By Christina Atkinson
Ashley was born at the beginning of December on a snowy day and since it was the holiday season, everything in the nursery was decorated for Christmas. She was our last baby and our one and only girl. Our dark haired, brown eyed sweet baby girl.
I am going to fast forward to when Ashley was about 3 years old because up until then, she was the "typical" kid. I started to notice she was getting extremely anxious around others outside our home. For me, it wasn't the usual shy phase that some kids go through. She would literally claw at her dad to be held, squeeze behind me and hold my legs, and her bury her face wherever she could. She would not speak a word but the minute she got in the car, she would hyperventilate cry or become the biggest chatterbox. My husband and the doctors said she was just shy and nothing was physically wrong with her but I just felt something was not right.
Fast forward to age 5 and her first day of Kindergarten and the teacher was going around the class asking the kids their favorite color (Ashley's was blue at the time). When she got to Ashley, she said blue! She has always had a sweet & soft spoken voice so Miss D didn't really hear her. She said, I'm sorry honey, I didn't hear you. Can you say it again, sweetie?"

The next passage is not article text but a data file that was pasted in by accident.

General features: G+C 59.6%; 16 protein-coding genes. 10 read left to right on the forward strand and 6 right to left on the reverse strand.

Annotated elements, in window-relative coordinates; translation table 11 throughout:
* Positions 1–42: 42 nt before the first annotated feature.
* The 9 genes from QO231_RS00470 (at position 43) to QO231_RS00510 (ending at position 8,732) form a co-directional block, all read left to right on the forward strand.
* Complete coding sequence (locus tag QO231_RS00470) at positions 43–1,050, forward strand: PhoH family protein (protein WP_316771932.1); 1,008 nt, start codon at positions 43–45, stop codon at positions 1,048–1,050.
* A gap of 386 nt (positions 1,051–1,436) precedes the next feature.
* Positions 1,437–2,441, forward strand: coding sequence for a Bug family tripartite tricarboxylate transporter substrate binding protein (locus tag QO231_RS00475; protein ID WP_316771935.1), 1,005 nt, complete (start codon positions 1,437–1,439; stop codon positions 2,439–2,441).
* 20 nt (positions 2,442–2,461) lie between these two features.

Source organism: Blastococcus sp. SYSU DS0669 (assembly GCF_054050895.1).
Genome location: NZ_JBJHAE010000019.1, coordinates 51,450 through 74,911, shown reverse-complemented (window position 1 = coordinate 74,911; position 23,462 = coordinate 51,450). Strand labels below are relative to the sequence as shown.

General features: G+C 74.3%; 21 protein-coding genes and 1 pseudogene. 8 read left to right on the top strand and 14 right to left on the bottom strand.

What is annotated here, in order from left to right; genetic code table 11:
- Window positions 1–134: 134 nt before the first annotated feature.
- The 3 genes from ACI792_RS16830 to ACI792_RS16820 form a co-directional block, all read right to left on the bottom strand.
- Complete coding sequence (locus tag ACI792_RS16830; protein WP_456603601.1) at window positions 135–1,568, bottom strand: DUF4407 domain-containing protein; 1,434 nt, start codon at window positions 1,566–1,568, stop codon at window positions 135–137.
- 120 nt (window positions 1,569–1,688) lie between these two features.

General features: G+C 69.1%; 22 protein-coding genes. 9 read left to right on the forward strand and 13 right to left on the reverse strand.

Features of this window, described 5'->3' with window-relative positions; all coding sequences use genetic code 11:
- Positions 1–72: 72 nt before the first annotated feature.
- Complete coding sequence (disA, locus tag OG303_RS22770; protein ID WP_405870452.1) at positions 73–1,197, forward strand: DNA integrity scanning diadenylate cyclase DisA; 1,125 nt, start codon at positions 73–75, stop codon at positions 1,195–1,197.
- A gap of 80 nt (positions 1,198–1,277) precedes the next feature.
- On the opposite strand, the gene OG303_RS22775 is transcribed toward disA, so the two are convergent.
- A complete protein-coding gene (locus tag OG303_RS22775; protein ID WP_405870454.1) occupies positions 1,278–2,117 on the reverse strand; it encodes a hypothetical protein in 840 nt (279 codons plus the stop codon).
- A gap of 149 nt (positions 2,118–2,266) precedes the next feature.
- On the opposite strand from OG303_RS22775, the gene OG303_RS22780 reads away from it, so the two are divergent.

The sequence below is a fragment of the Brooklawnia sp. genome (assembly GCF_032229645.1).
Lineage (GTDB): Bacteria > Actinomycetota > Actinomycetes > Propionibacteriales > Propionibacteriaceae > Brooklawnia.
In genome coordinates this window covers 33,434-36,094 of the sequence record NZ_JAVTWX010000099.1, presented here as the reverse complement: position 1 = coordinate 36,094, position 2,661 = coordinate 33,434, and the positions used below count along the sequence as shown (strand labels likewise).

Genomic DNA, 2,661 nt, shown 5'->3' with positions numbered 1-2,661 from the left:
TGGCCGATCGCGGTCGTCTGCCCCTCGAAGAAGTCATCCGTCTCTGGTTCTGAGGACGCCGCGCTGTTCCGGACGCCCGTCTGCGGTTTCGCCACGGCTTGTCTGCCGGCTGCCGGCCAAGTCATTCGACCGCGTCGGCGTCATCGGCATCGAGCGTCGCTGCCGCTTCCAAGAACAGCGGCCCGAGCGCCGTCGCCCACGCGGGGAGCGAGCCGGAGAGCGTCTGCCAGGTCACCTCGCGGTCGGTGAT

All the kids were excited talking about their colors & they would watch each other speak and clap. Our girl went to say blue again but it wouldn't come out. She froze and started to tear up. In later years she described it as feeling like she couldn't breathe. I told my husband this is enough and someone needs to listen to us.
Incredibly thankful for our pediatrician at the time because he was the only one who listened and referred us to a specialist at CHOP. It was there that Ashley was diagnosed with Selective Mutism. SM is a severe anxiety disorder where a person is unable to speak in a social setting, in public, or even to relatives they don't see often. The anxiety is so intense, a child with it cannot even speak in an emergency situation. Selective Mutism is not widely known because most go undiagnosed or misdiagnosed. It is so rare that most of society, including medical professionals have never heard of it. Statistics show that it affects less than 1% of the population in the US (7 out of every 1,000). It comes with alot more than just not speaking such as trouble making eye contact, smiling, self esteem issues, OCD, depression, sensory processing disorder and more.
Ashley is currently 14 and thriving. Her 504 plan allows for her to get the education she deserves in the ways she is able to communicate such as ASL, laptops, iPad, messaging, notebook and pen and other forms of nonverbal communication. She is extremely intelligent and has a heart of gold. She has such compassion and love for humanity, world issues, and animals. I could not be more proud to be her Mama.
We are an open book so if you would like to learn more about Selective Mutism or need some guidance and support, please reach out to me on Instagram @mama_advocatex3. We are here for you.